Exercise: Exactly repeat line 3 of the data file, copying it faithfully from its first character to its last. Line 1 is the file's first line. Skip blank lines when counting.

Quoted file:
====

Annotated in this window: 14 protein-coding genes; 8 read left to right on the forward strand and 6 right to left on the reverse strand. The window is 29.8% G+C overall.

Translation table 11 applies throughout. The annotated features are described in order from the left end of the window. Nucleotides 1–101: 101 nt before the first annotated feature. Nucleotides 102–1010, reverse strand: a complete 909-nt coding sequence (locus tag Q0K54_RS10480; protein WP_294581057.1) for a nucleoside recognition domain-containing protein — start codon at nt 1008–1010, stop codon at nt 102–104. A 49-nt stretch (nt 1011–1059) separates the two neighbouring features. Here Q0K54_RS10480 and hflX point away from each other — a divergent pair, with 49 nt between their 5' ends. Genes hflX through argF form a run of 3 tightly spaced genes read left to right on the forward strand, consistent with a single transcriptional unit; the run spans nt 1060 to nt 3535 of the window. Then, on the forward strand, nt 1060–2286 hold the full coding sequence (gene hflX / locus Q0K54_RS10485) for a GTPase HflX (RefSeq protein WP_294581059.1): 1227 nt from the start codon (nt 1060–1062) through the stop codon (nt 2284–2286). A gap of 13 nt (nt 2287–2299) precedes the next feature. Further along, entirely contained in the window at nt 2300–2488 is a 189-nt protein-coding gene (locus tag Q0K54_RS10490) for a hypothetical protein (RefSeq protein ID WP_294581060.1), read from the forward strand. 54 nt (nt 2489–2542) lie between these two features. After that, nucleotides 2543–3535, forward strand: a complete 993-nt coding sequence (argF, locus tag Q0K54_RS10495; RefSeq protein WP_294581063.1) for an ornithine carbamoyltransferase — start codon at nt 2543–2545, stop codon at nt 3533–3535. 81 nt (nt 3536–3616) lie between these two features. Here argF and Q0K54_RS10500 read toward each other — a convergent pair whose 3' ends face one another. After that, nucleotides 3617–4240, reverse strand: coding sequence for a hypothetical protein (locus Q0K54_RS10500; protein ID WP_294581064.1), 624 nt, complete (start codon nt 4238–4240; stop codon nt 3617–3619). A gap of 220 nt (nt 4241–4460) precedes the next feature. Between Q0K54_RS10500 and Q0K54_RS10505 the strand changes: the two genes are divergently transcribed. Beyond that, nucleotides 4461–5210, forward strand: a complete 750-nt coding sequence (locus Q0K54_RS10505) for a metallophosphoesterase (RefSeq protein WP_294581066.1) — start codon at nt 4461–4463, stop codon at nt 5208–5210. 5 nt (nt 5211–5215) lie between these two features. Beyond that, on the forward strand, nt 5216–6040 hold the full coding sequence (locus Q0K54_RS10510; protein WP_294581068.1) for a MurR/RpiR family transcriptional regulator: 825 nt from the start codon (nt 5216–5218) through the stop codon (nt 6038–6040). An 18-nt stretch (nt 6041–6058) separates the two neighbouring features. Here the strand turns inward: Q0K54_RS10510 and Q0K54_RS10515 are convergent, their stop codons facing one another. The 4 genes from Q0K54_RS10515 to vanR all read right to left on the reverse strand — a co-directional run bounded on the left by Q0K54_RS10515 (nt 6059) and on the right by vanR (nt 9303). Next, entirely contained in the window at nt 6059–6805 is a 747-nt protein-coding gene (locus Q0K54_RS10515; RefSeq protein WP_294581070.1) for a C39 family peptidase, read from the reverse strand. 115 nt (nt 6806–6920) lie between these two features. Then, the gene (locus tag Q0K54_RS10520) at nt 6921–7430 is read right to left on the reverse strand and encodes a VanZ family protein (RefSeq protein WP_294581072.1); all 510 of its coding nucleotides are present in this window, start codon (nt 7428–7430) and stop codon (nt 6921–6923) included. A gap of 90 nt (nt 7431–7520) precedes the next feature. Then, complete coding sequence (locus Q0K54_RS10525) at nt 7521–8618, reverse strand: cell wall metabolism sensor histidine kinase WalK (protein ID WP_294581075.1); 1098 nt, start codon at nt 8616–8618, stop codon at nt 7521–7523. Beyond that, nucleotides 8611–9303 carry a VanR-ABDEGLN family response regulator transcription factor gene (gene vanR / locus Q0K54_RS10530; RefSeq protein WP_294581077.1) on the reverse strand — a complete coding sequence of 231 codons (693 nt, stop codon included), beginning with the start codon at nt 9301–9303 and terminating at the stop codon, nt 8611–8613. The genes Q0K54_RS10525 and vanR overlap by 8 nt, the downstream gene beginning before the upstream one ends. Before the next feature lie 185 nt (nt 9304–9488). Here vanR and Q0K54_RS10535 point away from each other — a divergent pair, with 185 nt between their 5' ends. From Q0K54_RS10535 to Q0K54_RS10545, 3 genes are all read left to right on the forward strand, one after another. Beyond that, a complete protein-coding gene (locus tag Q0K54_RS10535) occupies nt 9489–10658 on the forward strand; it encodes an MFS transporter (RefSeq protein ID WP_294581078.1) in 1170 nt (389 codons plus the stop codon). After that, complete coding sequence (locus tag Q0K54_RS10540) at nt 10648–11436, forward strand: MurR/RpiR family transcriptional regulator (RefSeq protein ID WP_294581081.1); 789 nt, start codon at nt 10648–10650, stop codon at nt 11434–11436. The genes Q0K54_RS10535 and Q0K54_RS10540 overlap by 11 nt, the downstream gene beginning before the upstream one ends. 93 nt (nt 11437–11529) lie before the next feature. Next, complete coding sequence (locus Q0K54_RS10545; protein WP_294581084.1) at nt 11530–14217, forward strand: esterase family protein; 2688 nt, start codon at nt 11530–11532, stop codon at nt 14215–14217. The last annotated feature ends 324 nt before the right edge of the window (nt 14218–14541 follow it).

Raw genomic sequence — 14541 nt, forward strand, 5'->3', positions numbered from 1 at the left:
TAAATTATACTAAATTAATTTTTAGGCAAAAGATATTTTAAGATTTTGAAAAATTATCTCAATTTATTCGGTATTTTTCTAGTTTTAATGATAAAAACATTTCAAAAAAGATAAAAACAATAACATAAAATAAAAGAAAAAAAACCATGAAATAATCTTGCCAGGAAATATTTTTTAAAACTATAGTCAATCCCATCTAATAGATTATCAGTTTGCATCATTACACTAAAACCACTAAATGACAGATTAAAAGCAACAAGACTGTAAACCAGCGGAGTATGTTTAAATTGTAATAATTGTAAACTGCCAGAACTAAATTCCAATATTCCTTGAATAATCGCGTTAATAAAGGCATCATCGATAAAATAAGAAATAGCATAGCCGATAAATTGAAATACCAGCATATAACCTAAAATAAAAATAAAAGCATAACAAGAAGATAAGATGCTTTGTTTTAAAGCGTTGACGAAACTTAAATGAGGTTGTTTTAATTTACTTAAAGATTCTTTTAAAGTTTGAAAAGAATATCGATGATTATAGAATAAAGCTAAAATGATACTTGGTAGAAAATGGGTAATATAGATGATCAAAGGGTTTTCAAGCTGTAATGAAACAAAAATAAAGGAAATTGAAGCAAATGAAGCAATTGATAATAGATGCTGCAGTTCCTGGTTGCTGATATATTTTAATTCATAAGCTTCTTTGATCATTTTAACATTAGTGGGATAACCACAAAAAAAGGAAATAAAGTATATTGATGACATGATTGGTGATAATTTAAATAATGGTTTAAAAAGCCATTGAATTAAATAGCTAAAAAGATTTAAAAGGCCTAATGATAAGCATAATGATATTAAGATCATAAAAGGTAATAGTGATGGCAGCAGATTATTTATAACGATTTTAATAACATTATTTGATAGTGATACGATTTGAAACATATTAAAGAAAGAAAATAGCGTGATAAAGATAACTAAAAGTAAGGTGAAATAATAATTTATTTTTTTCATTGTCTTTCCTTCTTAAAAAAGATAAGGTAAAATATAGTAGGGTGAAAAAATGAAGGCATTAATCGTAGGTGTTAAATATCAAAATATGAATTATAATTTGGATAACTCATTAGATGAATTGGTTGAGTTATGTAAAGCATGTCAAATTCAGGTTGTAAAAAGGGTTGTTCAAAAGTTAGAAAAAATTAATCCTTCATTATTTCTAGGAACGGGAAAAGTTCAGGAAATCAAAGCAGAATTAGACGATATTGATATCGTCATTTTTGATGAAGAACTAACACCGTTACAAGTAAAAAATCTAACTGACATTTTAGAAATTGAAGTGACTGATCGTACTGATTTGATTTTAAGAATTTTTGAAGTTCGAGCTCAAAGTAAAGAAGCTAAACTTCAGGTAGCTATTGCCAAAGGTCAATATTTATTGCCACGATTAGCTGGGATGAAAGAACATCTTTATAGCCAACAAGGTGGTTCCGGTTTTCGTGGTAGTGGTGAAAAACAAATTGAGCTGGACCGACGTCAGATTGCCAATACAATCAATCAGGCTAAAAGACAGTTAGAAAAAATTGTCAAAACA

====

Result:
Raw genomic sequence — 14541 nt, forward strand, 5'->3', positions numbered from 1 at the left: